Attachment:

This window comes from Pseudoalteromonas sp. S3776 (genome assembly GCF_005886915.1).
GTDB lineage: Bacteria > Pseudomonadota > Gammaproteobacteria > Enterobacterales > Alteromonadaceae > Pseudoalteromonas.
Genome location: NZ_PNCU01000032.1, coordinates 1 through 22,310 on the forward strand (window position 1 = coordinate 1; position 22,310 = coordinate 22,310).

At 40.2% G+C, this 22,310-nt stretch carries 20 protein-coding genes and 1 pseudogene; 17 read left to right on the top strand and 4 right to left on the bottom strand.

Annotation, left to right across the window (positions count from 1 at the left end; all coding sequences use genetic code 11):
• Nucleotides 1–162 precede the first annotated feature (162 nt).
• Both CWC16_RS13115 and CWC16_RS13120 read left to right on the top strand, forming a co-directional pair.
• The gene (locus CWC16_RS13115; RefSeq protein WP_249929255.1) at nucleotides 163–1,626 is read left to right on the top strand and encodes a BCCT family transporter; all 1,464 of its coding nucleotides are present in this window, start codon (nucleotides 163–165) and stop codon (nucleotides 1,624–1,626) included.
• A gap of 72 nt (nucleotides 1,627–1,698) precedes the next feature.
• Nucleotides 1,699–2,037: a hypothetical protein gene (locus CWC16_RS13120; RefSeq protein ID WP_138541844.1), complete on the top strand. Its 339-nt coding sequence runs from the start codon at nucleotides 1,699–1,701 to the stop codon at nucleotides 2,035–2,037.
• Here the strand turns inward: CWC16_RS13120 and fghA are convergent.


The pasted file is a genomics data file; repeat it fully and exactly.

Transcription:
This window comes from Pseudoalteromonas sp. S3776 (genome assembly GCF_005886915.1).
GTDB lineage: Bacteria > Pseudomonadota > Gammaproteobacteria > Enterobacterales > Alteromonadaceae > Pseudoalteromonas.
Genome location: NZ_PNCU01000032.1, coordinates 1 through 22,310 on the forward strand (window position 1 = coordinate 1; position 22,310 = coordinate 22,310).

At 40.2% G+C, this 22,310-nt stretch carries 20 protein-coding genes and 1 pseudogene; 17 read left to right on the top strand and 4 right to left on the bottom strand.

Annotation, left to right across the window (positions count from 1 at the left end; all coding sequences use genetic code 11):
• Nucleotides 1–162 precede the first annotated feature (162 nt).
• Both CWC16_RS13115 and CWC16_RS13120 read left to right on the top strand, forming a co-directional pair.
• The gene (locus CWC16_RS13115; RefSeq protein WP_249929255.1) at nucleotides 163–1,626 is read left to right on the top strand and encodes a BCCT family transporter; all 1,464 of its coding nucleotides are present in this window, start codon (nucleotides 163–165) and stop codon (nucleotides 1,624–1,626) included.
• A gap of 72 nt (nucleotides 1,627–1,698) precedes the next feature.
• Nucleotides 1,699–2,037: a hypothetical protein gene (locus CWC16_RS13120; RefSeq protein ID WP_138541844.1), complete on the top strand. Its 339-nt coding sequence runs from the start codon at nucleotides 1,699–1,701 to the stop codon at nucleotides 2,035–2,037.
• Here the strand turns inward: CWC16_RS13120 and fghA are convergent.